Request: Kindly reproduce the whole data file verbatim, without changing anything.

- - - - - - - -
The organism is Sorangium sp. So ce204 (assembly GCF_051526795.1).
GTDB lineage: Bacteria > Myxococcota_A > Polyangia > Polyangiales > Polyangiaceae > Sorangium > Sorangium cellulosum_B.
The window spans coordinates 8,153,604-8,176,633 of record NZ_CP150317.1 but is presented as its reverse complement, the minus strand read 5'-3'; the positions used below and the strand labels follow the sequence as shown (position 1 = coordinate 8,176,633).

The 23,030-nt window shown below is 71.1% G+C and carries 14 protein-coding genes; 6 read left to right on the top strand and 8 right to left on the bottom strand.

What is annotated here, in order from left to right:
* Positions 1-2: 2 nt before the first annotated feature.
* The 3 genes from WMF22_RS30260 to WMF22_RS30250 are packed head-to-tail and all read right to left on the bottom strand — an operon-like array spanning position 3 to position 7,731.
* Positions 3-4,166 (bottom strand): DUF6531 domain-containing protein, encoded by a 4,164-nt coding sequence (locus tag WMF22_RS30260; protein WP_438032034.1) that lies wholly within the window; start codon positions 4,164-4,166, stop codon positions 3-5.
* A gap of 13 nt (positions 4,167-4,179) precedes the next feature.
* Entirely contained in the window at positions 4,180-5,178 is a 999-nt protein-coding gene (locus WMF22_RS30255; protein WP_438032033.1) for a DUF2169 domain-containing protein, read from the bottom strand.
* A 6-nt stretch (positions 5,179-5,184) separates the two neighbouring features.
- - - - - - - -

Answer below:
The organism is Sorangium sp. So ce204 (assembly GCF_051526795.1).
GTDB lineage: Bacteria > Myxococcota_A > Polyangia > Polyangiales > Polyangiaceae > Sorangium > Sorangium cellulosum_B.
The window spans coordinates 8,153,604-8,176,633 of record NZ_CP150317.1 but is presented as its reverse complement, the minus strand read 5'-3'; the positions used below and the strand labels follow the sequence as shown (position 1 = coordinate 8,176,633).

The 23,030-nt window shown below is 71.1% G+C and carries 14 protein-coding genes; 6 read left to right on the top strand and 8 right to left on the bottom strand.

What is annotated here, in order from left to right:
* Positions 1-2: 2 nt before the first annotated feature.
* The 3 genes from WMF22_RS30260 to WMF22_RS30250 are packed head-to-tail and all read right to left on the bottom strand — an operon-like array spanning position 3 to position 7,731.
* Positions 3-4,166 (bottom strand): DUF6531 domain-containing protein, encoded by a 4,164-nt coding sequence (locus tag WMF22_RS30260; protein WP_438032034.1) that lies wholly within the window; start codon positions 4,164-4,166, stop codon positions 3-5.
* A gap of 13 nt (positions 4,167-4,179) precedes the next feature.
* Entirely contained in the window at positions 4,180-5,178 is a 999-nt protein-coding gene (locus WMF22_RS30255; protein WP_438032033.1) for a DUF2169 domain-containing protein, read from the bottom strand.
* A 6-nt stretch (positions 5,179-5,184) separates the two neighbouring features.